Wednesday, October 25, 2006

Joanne Rock: In Search of a British Mythology

I love to read British history. Or more specifically, history of the British Isles. It's got something for everyone-- drama, scandal, excess during some regimes, reserve during others. History, in some ways, led me to romance. I had a college history teacher who likened the happenings in various European courts to a centuries-old soap opera and I'll admit my ears perked up. Don't you appreciate teachers who make you sit up and take notice during your lessons?

Because I have an admittedly romanticized view of Britain's history-- the misty magic of the Druids to the clear-sighted machinations of Eleanor of Aquitaine-- I guess I was surprised last fall when I prepared a few classes on J.R.R. Tolkien as an end-of-the-semester treat for a writing course I'd been teaching at a local university. I'd read Tolkien before and I'd read about Tolkien before. But in this particular trip through the bio materials I came across the idea that some of his mission in creating his body of work was to fill the void of British mythology.

There is a void?

This concept had not resonated for me in my earlier reads about Tolkien and this time, it stuck. The notion crawled around my head and made me think a little more. Specifically, Tolkien mourned the fact that there was so little mythology that was distinctly British. The Arthurian cycle came close, but lacked a definitive mythological feel that he saw in other cultures. I guess I can see that.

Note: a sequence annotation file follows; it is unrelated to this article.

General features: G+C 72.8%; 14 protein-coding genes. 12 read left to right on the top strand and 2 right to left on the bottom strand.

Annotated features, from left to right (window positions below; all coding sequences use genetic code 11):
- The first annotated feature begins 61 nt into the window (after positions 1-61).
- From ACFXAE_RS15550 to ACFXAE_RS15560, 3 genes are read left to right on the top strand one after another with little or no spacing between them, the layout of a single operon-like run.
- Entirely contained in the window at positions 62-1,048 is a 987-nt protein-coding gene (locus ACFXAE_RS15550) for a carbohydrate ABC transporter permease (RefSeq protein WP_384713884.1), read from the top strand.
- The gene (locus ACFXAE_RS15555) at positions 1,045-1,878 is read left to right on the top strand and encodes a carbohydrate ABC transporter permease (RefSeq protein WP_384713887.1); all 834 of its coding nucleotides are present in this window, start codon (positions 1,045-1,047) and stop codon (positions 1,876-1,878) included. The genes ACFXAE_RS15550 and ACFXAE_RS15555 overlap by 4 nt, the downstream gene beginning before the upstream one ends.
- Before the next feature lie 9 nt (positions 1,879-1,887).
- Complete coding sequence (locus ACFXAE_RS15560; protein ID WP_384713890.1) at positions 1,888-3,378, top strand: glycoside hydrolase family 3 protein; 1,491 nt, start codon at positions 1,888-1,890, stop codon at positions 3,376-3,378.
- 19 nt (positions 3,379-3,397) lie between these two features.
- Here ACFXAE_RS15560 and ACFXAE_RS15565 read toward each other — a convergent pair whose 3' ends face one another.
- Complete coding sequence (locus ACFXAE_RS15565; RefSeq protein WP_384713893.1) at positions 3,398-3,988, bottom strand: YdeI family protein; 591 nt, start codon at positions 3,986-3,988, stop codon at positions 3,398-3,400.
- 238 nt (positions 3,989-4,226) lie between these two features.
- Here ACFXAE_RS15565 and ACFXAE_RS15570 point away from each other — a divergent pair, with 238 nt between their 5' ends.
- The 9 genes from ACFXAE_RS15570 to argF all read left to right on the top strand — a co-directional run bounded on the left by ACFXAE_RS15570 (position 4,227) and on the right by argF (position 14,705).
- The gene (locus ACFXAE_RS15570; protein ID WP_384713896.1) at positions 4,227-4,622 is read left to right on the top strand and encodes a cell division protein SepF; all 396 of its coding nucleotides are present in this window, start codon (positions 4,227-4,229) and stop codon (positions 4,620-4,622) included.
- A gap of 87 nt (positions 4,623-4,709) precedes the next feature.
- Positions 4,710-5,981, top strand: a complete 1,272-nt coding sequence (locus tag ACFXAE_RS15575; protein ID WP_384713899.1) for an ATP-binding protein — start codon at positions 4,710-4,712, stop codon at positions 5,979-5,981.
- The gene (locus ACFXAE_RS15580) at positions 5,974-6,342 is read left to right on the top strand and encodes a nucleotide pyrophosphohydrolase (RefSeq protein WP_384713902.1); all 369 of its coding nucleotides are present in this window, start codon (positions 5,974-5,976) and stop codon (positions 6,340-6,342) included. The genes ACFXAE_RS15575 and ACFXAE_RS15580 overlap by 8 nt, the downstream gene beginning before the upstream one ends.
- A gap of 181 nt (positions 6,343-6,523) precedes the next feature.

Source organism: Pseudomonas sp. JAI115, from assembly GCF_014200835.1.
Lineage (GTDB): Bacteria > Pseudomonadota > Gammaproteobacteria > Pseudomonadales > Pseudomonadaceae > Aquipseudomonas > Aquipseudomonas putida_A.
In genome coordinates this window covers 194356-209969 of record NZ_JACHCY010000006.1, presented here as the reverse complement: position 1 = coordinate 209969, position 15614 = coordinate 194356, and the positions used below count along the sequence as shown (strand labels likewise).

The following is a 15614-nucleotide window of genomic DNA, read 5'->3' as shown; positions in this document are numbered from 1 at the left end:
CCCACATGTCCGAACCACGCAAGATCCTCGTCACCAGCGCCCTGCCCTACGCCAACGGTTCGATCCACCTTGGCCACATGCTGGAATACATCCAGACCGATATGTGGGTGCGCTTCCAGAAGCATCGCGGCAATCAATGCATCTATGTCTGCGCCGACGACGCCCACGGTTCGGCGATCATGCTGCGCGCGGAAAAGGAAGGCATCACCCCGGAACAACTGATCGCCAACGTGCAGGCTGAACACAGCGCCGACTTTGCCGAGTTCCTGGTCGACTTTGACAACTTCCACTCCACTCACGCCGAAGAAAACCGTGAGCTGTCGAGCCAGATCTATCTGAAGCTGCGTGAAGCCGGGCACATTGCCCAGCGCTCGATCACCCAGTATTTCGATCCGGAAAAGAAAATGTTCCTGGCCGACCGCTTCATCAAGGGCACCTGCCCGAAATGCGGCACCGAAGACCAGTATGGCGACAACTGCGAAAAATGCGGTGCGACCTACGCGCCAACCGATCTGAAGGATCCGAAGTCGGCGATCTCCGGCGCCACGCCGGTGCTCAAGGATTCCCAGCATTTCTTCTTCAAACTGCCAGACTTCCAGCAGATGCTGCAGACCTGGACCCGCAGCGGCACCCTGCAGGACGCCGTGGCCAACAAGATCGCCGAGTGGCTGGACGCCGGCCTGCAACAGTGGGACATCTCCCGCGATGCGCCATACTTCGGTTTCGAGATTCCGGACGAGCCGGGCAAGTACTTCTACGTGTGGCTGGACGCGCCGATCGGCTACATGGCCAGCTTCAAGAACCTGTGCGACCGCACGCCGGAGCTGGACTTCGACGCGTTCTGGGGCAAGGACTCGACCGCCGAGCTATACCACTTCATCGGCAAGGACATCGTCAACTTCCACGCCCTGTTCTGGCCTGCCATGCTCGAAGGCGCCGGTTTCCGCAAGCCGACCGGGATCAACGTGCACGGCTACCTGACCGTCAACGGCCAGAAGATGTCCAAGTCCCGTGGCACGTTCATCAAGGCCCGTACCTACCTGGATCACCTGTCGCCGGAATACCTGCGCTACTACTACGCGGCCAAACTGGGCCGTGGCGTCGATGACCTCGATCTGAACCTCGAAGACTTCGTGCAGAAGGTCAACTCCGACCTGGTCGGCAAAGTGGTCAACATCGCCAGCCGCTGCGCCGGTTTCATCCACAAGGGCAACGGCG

But perhaps what I'd always envisioned the blurry lines of British history as sort of mythical in their own right. The Venerable Bede kept a historical record with so much character and writerly voice, that aspects can be seen as allegory. And the lack of written stories from the Druidic period or even Celtic times leave us with vast open pages where maybe my writerly mind has filled in the blanks. There is no void when you have a vivid imagination.

The palimpsest culture of the British Isles has left the impression of so many peoples that-- to me-- the mythology is in its constant reinvention through legends passed down in an oral tradition. Saxon and Viking, Dane and Gaul... the layers overlap to form a history that is so rich and multiple that mere pages couldn't possibly contain it. Maybe that mythic feel is part of why it's such a wonderful setting for romance.


Michelle Styles said...

JRR Tolkien (as did Wagner) drew heavily on the Icelandic Sagas for his inspiration, but I think he is wrong about there not being British folklore.
The Eddas, in particular the Elder Edda is about Norse or Germanic myth. There is a large body of evidence to suggest that the saxons may have originally come from Sweden. It is only because the sagas were preserved in Iceland...rather than elsewhere. Tristan and Isolde may have been inspired by events in Cornwall, for example
And yes, the pre-Romans were not literate, but it does not mean the echoes of their stories were not handed down.
An absolutely brilliant new book looking at English folklore and legend is The Lore of the Land -- A guide to England's Legends from Spring Heeled Jack to the Witches of Warboys by Westwood and Simpson ISBN: 0141007117

Read that and you will know Britain is alive with myths. Wonderfully fascinating stuff...

Minna said...

Hey, don't forget Kalevala! Not to mention that one of the languages in his book was based on Finnish!
Just take a look at these sites:
Tolkien actually learnt enough Finnish in order to be able read Kalevala in Finnish.